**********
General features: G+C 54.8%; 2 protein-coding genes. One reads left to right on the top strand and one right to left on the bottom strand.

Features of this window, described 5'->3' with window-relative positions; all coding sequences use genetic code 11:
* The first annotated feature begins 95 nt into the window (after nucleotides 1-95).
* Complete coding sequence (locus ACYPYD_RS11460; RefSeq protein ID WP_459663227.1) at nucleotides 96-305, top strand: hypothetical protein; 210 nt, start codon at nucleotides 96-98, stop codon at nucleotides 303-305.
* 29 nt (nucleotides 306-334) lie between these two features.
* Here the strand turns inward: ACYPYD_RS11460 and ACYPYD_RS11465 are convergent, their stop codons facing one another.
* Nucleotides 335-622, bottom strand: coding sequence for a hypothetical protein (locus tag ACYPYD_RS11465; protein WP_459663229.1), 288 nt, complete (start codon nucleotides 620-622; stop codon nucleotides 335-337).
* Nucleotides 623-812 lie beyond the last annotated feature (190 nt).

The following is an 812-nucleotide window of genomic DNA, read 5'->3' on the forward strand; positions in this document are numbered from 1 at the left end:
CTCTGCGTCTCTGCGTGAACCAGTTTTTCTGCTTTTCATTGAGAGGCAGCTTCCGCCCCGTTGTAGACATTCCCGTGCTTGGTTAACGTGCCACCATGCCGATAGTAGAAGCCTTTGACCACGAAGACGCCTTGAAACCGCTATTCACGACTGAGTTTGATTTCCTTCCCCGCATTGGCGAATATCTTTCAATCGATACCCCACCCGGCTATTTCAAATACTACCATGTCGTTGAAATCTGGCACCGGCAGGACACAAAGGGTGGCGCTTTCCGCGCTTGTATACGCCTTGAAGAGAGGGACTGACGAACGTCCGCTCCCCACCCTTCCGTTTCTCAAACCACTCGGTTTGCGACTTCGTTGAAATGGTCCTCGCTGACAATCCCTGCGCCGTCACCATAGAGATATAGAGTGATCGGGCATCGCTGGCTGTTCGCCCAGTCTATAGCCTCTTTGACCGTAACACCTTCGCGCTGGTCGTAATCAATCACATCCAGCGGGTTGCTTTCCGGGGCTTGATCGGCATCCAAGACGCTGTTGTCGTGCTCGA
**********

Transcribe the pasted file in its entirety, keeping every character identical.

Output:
General features: G+C 54.8%; 2 protein-coding genes. One reads left to right on the top strand and one right to left on the bottom strand.

Features of this window, described 5'->3' with window-relative positions; all coding sequences use genetic code 11:
* The first annotated feature begins 95 nt into the window (after nucleotides 1-95).
* Complete coding sequence (locus ACYPYD_RS11460; RefSeq protein ID WP_459663227.1) at nucleotides 96-305, top strand: hypothetical protein; 210 nt, start codon at nucleotides 96-98, stop codon at nucleotides 303-305.
* 29 nt (nucleotides 306-334) lie between these two features.
* Here the strand turns inward: ACYPYD_RS11460 and ACYPYD_RS11465 are convergent, their stop codons facing one another.
* Nucleotides 335-622, bottom strand: coding sequence for a hypothetical protein (locus tag ACYPYD_RS11465; protein WP_459663229.1), 288 nt, complete (start codon nucleotides 620-622; stop codon nucleotides 335-337).
* Nucleotides 623-812 lie beyond the last annotated feature (190 nt).

The following is an 812-nucleotide window of genomic DNA, read 5'->3' on the forward strand; positions in this document are numbered from 1 at the left end:
CTCTGCGTCTCTGCGTGAACCAGTTTTTCTGCTTTTCATTGAGAGGCAGCTTCCGCCCCGTTGTAGACATTCCCGTGCTTGGTTAACGTGCCACCATGCCGATAGTAGAAGCCTTTGACCACGAAGACGCCTTGAAACCGCTATTCACGACTGAGTTTGATTTCCTTCCCCGCATTGGCGAATATCTTTCAATCGATACCCCACCCGGCTATTTCAAATACTACCATGTCGTTGAAATCTGGCACCGGCAGGACACAAAGGGTGGCGCTTTCCGCGCTTGTATACGCCTTGAAGAGAGGGACTGACGAACGTCCGCTCCCCACCCTTCCGTTTCTCAAACCACTCGGTTTGCGACTTCGTTGAAATGGTCCTCGCTGACAATCCCTGCGCCGTCACCATAGAGATATAGAGTGATCGGGCATCGCTGGCTGTTCGCCCAGTCTATAGCCTCTTTGACCGTAACACCTTCGCGCTGGTCGTAATCAATCACATCCAGCGGGTTGCTTTCCGGGGCTTGATCGGCATCCAAGACGCTGTTGTCGTGCTCGA